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The idea that a part of the Americas has a cultural or racial affinity with all Romance cultures can be traced back to the 1830s, in particular in the writing of the French Saint-Simonian Michel Chevalier, who postulated that this part of the Americas were inhabited by people of a "Latin race," and that it could, therefore, ally itself with "Latin Europe" in a struggle with "Teutonic Europe," "Anglo-Saxon America" and "Slavic Europe." The idea was later taken up by Latin American intellectuals and political leaders of the mid- and late-nineteenth century, who no longer looked to Spain or Portugal as cultural models, but rather to France.
The actual term "Latin America" was coined in France under Napoleon III and played a role in his campaign to imply cultural kinship with France, transform France into a cultural and political leader of the area and install Maximilian as emperor of Mexico.
Since, the concept and definitions of Latin American are very modern, going back only to the nineteenth century, it is anachronistic to talk about "a history of Latin America" before the arrival of the Europeans.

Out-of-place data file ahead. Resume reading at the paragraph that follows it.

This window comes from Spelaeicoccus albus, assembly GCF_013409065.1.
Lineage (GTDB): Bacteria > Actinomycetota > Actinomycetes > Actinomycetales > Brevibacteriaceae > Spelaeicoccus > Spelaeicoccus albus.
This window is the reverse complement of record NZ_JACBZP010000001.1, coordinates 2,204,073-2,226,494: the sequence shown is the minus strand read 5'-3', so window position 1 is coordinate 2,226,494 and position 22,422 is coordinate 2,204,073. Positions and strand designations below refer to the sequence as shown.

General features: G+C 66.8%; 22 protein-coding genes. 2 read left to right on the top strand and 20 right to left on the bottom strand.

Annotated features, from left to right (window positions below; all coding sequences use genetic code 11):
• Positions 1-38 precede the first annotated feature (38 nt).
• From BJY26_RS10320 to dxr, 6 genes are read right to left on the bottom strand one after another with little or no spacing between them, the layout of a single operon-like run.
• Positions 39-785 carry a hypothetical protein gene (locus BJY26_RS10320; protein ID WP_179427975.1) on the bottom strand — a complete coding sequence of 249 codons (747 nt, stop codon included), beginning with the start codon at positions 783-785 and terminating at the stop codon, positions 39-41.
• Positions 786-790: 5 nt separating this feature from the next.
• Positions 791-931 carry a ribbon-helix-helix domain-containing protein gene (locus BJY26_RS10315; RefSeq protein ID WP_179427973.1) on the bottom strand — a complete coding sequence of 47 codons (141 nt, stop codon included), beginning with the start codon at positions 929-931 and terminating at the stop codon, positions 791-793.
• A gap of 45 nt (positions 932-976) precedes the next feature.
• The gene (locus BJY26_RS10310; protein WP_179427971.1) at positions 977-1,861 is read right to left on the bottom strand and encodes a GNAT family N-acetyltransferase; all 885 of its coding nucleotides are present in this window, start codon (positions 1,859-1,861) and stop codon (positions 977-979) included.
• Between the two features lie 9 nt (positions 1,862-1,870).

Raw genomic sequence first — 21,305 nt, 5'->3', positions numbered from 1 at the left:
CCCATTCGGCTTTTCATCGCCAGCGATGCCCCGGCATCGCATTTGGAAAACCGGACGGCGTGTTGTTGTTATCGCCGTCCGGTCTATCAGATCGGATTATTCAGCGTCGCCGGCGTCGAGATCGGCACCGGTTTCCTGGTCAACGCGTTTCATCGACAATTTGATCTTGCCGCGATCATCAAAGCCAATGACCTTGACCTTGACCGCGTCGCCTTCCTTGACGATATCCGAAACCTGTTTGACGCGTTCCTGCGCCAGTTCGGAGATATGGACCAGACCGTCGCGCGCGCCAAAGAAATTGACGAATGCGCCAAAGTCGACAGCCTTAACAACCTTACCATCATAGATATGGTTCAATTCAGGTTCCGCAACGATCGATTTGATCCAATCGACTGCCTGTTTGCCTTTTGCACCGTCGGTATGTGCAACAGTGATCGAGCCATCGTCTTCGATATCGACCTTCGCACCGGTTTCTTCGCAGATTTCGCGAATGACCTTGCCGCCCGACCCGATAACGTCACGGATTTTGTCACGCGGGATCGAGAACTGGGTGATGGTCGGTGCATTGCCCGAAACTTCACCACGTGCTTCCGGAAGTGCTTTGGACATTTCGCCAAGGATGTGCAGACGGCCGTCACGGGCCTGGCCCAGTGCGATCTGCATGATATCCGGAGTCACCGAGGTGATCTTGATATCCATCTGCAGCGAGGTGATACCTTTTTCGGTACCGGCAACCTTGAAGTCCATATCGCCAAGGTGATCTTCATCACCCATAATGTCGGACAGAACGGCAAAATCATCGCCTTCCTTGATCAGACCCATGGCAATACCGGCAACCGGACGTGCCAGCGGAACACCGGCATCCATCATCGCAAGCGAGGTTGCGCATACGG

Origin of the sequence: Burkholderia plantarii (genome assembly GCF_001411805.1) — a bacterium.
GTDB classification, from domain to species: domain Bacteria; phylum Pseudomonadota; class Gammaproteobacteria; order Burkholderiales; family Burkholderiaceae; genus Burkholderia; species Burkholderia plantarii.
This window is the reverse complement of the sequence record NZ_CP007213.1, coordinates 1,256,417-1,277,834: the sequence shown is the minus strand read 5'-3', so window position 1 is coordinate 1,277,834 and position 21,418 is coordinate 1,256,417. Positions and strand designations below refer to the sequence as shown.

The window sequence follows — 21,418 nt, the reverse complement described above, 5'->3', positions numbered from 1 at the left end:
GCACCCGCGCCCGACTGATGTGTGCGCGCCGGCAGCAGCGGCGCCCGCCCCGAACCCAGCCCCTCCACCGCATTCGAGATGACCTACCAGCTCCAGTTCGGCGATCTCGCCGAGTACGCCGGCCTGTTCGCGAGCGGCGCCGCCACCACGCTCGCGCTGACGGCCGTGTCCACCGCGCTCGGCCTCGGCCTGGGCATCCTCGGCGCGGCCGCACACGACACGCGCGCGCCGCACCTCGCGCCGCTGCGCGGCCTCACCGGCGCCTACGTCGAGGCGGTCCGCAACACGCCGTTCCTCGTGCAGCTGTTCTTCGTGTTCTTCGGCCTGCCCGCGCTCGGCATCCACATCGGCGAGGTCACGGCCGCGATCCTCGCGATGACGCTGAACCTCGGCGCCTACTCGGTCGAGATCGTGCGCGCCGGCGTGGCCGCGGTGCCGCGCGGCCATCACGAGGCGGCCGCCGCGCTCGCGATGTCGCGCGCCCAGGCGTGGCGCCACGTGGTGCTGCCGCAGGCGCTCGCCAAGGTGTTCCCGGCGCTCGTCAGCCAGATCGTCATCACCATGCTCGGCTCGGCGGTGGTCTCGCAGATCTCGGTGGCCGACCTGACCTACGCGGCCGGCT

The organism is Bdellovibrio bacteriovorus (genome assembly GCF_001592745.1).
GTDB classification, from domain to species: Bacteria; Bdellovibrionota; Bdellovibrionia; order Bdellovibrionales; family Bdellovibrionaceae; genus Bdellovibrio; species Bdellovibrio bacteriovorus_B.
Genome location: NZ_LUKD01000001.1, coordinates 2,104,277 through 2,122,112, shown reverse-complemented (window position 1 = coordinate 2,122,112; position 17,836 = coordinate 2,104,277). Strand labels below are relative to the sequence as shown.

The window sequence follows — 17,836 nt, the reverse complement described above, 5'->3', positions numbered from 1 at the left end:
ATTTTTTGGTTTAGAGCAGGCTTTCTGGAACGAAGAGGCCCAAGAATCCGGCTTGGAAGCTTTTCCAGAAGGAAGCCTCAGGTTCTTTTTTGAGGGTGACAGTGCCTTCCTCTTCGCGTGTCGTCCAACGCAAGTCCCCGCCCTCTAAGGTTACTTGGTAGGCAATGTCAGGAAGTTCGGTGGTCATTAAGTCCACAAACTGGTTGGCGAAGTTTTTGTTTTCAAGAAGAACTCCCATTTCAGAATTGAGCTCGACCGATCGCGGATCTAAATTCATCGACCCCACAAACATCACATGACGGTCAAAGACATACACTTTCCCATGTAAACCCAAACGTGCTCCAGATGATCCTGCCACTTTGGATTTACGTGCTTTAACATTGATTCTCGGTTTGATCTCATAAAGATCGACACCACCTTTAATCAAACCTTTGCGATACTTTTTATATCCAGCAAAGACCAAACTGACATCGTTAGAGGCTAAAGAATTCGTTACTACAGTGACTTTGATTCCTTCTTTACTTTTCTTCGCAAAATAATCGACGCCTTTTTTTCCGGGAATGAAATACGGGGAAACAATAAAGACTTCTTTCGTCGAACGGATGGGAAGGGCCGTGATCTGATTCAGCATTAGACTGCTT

Nevertheless, the many and varied cultures that did exist in the pre-Columbian period had a strong and direct influence on the societies that emerged as a result of the conquest, and therefore, they cannot be overlooked. What is now Latin America has been populated for several millennia, possibly for as long as 30,000 years.
The ability to regulate the flow of people enabled the Spanish Crown to keep a grip on the religious purity of its overseas empire.
The Spanish Crown was rigorous in their attempt to allow only Christians passage to the New World and required proof of religion by way of personal testimonies.
In the early nineteenth century nearly all of areas of Spanish America attained independence by armed struggle, with the exceptions of Cuba and Puerto Rico.Most economic and labour studies focus on work in the market, leaving aside the great number of activities dedicated to personal, family and social well-being.In recent decades, many researchers have criticized the main thrust of employment studies that assimilate work with a paid activity performed for the market, demonstrating that paid participation in the production of goods and services is not enough to satisfy human needs and to preserve social cohesion.Brazil, which had become a monarchy separate from Portugal, became a republic in the late nineteenth century.Political independence from European monarchies did not result in the abolition of black slavery in the new sovereign nations.